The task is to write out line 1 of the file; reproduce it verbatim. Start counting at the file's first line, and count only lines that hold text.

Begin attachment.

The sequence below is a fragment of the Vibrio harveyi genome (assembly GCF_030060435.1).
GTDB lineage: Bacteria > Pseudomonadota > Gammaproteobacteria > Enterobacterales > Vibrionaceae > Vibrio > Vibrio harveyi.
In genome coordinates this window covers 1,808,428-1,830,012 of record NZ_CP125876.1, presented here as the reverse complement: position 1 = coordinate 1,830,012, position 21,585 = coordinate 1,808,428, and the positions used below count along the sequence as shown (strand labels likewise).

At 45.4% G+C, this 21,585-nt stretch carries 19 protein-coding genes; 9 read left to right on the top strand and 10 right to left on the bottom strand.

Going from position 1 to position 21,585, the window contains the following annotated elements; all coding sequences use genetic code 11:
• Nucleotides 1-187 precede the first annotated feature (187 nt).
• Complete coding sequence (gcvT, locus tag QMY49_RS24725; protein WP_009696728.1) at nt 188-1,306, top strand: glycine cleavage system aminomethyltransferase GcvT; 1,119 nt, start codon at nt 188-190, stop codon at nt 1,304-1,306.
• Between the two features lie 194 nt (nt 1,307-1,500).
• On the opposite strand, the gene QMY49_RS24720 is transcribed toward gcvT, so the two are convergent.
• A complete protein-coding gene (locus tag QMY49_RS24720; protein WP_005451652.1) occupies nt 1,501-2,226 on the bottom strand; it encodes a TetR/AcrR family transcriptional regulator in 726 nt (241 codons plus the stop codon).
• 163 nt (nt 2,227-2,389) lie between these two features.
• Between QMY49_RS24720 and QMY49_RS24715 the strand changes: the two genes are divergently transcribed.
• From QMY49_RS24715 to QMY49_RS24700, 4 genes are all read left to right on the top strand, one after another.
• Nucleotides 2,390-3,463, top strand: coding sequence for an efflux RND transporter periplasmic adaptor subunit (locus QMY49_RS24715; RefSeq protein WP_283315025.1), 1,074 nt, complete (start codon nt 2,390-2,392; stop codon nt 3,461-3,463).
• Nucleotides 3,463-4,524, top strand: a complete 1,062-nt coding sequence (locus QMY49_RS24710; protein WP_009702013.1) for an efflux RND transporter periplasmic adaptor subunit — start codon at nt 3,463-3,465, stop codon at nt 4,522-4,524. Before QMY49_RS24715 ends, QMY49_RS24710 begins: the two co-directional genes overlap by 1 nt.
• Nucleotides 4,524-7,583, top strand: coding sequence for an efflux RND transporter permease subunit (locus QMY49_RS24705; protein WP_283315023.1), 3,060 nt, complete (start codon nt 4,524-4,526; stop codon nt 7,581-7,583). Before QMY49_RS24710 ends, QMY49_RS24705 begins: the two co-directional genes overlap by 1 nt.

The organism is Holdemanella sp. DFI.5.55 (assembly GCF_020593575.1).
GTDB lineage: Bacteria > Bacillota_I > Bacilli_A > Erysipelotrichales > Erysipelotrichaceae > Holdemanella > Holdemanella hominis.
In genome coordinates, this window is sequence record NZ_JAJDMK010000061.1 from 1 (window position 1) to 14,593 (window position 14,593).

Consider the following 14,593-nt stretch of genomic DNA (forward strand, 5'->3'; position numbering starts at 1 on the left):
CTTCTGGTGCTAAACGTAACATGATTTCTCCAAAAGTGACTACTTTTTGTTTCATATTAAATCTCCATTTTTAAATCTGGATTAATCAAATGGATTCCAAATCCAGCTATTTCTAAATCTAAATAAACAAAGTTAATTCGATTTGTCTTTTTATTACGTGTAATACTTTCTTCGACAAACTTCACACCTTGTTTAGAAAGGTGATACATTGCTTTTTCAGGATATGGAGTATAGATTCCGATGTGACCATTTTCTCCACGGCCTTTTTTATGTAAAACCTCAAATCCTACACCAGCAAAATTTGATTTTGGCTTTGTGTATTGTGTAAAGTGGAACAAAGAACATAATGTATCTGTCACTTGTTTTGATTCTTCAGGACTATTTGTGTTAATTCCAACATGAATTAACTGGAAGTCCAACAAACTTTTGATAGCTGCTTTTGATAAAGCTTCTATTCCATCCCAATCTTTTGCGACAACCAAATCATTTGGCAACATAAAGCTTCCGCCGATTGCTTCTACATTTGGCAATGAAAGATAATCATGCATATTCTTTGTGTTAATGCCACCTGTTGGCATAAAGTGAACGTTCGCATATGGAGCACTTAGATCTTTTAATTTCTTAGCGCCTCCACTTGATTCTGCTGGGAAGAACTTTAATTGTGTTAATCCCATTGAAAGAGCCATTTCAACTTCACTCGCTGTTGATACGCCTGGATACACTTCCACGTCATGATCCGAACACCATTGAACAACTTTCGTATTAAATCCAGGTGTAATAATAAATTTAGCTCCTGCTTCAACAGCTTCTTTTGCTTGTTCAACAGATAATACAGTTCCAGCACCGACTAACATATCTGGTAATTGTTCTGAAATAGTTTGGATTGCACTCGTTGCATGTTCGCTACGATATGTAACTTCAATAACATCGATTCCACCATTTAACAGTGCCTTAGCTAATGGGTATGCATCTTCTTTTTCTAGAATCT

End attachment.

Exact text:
The sequence below is a fragment of the Vibrio harveyi genome (assembly GCF_030060435.1).